CHARLEROI – Corruption and gun violence caused Getro Bernabe to fear for his safety as a police officer in Haiti.
“Anybody can kill anybody,” Bernabe said.
“If you go out you are not sure you are going to get back home,” added the 45-year-old Haitian refugee who has relocated to Charleroi.
“All bad people consider you an enemy.”
He is among an estimated 300 Haitian refugees who have moved to Charleroi where housing is affordable and work is available at meat packing companies.
Most were part of Haiti’s middle- or upper-middle class society, said Kris Drach, board president of the Literacy Council of Southwestern Pennsylvania in Washington.
She and Bernabe have been holding large classes to teach the refugees the English language.
Many of the refugees have heartbreaking stories about gang-led extortion and attempted murders, Drach said.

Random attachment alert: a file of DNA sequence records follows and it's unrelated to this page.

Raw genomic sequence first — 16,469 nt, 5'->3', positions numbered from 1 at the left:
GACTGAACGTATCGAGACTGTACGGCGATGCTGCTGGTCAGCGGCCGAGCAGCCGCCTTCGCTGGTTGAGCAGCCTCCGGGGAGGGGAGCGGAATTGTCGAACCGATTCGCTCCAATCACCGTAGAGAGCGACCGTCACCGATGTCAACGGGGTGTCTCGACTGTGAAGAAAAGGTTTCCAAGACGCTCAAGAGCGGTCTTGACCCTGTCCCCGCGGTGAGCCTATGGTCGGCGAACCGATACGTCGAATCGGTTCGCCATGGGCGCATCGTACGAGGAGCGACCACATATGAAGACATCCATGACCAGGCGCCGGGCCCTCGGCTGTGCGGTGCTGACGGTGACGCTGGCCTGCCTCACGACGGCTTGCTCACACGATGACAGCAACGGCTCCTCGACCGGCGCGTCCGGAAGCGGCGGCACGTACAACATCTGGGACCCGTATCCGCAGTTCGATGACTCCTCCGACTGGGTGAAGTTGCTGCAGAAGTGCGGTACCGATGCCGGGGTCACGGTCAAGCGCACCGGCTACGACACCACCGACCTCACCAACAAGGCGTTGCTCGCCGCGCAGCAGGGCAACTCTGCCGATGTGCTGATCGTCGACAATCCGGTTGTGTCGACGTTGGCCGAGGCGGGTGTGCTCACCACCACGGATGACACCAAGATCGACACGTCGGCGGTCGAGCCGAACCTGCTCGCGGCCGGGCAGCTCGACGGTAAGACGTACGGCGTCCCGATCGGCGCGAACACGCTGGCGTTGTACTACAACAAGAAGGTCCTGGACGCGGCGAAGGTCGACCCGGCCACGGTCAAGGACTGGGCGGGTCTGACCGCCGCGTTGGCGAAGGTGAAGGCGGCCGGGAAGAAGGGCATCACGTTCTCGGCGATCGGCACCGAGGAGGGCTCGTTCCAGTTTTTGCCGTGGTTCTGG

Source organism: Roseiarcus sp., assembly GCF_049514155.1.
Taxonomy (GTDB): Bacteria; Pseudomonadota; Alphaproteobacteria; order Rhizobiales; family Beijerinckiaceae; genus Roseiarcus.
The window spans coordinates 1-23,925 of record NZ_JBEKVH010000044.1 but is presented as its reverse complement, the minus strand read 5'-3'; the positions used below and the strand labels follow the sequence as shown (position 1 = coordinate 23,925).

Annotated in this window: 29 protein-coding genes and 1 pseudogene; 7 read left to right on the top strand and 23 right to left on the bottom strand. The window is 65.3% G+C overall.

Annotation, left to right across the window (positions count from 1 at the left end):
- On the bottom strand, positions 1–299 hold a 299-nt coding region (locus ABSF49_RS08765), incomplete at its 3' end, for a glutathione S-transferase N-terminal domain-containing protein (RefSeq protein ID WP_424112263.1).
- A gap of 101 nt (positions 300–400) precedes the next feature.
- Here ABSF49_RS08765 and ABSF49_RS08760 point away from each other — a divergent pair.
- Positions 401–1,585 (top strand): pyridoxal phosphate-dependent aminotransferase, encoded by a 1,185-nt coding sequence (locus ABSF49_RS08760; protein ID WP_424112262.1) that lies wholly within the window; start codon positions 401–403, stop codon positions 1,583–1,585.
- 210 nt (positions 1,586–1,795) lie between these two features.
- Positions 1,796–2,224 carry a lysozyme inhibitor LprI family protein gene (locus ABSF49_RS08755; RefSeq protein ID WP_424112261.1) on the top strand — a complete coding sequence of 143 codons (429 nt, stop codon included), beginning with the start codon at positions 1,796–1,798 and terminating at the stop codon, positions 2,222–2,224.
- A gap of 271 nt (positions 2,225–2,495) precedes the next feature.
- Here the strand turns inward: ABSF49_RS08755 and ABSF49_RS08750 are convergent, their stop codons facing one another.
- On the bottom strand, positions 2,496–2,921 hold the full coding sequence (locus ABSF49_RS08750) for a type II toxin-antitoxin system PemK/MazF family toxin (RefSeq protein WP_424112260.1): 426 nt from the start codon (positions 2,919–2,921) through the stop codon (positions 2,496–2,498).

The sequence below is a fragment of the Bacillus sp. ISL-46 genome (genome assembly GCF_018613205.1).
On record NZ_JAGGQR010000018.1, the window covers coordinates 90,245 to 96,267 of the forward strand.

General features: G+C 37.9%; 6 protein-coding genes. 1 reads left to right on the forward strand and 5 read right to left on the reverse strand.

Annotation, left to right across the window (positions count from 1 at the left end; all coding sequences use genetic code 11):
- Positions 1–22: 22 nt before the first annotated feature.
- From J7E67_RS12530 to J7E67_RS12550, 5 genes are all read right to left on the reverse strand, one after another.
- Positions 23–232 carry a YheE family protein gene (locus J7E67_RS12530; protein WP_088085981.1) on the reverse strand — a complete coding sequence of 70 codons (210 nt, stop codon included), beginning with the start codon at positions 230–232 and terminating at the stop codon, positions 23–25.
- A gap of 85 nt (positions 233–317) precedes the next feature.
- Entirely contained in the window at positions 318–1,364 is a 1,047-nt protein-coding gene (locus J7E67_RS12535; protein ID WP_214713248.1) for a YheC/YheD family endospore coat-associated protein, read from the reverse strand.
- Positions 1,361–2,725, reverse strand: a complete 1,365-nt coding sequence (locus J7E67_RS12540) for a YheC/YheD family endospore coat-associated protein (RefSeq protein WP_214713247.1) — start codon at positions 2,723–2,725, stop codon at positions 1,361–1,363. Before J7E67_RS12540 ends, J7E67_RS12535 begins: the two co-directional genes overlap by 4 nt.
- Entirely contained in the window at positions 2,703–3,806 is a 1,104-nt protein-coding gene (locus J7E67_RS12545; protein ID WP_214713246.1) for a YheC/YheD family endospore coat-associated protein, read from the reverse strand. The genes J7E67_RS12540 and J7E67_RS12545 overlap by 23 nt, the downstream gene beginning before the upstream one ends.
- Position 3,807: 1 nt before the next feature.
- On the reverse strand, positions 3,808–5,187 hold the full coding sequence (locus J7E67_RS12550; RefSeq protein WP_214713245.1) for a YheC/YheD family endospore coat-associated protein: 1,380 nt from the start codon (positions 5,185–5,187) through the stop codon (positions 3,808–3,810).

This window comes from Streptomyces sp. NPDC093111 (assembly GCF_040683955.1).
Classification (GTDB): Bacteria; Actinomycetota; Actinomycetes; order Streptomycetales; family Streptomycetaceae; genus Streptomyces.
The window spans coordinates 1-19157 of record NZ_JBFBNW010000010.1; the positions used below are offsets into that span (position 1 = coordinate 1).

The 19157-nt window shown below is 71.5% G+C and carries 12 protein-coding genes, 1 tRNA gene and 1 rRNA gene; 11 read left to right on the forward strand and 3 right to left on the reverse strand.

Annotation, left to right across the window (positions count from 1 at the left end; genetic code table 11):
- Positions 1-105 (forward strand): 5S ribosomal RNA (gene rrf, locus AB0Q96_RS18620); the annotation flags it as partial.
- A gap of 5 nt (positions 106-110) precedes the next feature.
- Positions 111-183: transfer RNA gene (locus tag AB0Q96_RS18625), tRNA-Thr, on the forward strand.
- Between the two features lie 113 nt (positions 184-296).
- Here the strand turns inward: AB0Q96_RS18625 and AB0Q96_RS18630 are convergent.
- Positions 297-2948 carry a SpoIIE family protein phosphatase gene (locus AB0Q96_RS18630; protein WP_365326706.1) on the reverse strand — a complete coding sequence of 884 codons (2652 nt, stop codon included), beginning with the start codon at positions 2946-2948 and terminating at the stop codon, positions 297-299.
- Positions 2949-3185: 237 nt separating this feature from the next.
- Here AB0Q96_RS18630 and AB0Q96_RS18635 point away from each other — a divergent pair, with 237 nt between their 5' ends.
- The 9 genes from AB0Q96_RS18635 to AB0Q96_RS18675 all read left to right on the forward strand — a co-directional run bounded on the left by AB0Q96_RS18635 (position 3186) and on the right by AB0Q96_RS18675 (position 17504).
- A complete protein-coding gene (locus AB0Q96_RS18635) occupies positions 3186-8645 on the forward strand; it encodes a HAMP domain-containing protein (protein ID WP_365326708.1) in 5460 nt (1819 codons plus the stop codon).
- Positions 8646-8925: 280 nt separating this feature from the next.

Some of the people in this room have been shot at, Drach said a week ago while leading an English as a second language class attended by 38 Haitian students.
Bernabe said he has been trained several times in this country by the U.S. military, and that he also is an English teacher.
Drach said Bernabe, who came to Charleroi in October, is popular with the refugees, and that he personally enrolled 58 people into the ESL classes.
“Life is easier here,” Bernabe said.
The Haitians are in Washington County legally, and they recently celebrated the reversing of policy on Haitian refugee deportations by President Joe Biden’s administration.
The administration extended its asylum protection status until November 2022, Drach said.
The refugees began signing up for ESL classes two years ago. There are now about 70 students.
They are slowly getting working papers, Drach said.
The Haitians have mostly gone unnoticed in the Mon Valley, especially during the pandemic when many people stayed home to avoid contracting COVID-19.
“They are hiding in plain sight,” she said.
It’s difficult for the refugees to communicate to bus drivers and others about where they want to go or what they need, Bernabe said.
The demand for ESL classes has left the literacy council desperate for volunteer tutors, Drach said.